HAMMOND, La. -- The City Council has voted to introduce a proposal that would expand alcohol sales on Sundays.
The vote introduces a possible change to the city’s alcohol ordinance. It is the second attempt to do so, as the first one, last month, failed.
Currently, the restaurant industry is the only kind of business allowed to bustle with alcohol sales on Sundays. The ordinance says those restaurants have to show, annually, that 60 percent of their revenue is on food. Other businesses that meet that criteria now want that chance too.
“The idea that's being presented by the Louisiana Retailers Association is to allow, primarily, grocery stores to sell alcohol on Sundays," said Mayor Mayson Foster.
Just as city leaders expect there to be differences of opinion in the community, they have two sides too.
“I think that we are a great city, and by the fact that we have a great higher education institution here, it makes us even more concerned about what we decide to do about this introduction," said Councilman Robert “Bobby” Martin.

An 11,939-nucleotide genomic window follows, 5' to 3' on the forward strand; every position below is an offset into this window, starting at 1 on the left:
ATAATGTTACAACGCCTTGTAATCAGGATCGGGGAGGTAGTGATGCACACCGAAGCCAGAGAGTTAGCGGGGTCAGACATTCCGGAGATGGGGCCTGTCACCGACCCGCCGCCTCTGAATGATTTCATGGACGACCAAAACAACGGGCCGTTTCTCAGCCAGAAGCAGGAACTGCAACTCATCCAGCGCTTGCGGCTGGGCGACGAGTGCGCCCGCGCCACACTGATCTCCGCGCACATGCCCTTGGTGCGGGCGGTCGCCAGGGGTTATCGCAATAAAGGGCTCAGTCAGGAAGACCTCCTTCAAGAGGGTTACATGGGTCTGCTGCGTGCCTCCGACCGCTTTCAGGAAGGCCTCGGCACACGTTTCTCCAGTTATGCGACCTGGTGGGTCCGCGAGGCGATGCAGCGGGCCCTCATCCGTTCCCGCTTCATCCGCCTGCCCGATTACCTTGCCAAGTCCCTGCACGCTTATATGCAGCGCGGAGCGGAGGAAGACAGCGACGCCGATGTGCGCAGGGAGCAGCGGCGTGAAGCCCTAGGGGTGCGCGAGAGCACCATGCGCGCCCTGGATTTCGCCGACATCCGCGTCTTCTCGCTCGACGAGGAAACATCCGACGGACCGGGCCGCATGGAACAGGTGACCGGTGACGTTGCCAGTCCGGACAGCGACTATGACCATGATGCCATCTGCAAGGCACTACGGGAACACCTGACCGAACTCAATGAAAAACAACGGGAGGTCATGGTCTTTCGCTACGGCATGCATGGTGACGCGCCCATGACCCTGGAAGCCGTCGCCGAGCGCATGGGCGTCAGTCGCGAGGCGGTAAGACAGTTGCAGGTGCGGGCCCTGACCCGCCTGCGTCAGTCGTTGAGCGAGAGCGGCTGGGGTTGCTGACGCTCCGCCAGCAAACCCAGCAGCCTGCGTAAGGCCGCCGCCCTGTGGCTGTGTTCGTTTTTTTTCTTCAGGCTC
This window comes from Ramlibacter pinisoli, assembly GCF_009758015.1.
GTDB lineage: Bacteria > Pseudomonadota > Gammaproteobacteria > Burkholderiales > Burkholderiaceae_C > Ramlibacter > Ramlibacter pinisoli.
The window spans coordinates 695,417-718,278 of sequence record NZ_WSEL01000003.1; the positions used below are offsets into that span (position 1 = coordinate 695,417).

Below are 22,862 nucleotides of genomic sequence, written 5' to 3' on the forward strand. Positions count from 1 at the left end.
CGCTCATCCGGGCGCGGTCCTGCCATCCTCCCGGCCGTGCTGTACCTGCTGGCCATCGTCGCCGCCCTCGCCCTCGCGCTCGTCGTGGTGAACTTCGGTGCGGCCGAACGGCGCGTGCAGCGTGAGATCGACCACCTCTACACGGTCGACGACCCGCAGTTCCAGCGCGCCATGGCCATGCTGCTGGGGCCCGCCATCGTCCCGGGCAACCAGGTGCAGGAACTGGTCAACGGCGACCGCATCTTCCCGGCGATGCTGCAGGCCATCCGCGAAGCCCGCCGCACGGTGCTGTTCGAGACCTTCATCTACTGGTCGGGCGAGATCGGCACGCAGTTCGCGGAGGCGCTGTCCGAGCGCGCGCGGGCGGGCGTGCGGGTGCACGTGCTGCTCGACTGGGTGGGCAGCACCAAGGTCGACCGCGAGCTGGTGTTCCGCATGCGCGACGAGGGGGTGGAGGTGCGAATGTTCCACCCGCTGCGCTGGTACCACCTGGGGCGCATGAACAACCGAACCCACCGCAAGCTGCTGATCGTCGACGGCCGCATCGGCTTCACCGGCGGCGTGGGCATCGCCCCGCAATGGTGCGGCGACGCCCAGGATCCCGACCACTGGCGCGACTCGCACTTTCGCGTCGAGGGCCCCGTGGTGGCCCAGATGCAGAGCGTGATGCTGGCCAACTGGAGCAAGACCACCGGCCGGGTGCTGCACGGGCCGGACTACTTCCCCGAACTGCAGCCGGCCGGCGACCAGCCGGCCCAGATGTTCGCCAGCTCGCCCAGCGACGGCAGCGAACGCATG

"The one thing that we know is that people can go right outside of town because the parish has eliminated the Sunday blue law throughout the parish," said Foster.
The stores that will benefit from this change aren't the only ones supporting it. Restaurants, which already experience an exception to the Sunday sales rule, say ‘Why not?’
“In my opinion, the grocery stores are a totally different type of food and services, and they're a local businesses and they should have the same opportunity we did," said Monty Lunn, owner of Monty’s Bar and Bistro in downtown Hammond.
People we talked to said the same.
"I thought it was strange, because in some geographical areas you can get it in the state and some you can't, in close proximity." said James Nelson
Sam Dileo said, "I see no reason why they shouldn't, and if it deals with some religious principle, most people go to church on Sunday and drink wine at church, so kind of ridiculous."
City leaders say opinions like that are exactly what they need to make the right choice.
The item will go before the council and a public hearing next month. The mayor says if the change is approved after that, he will sign it into law.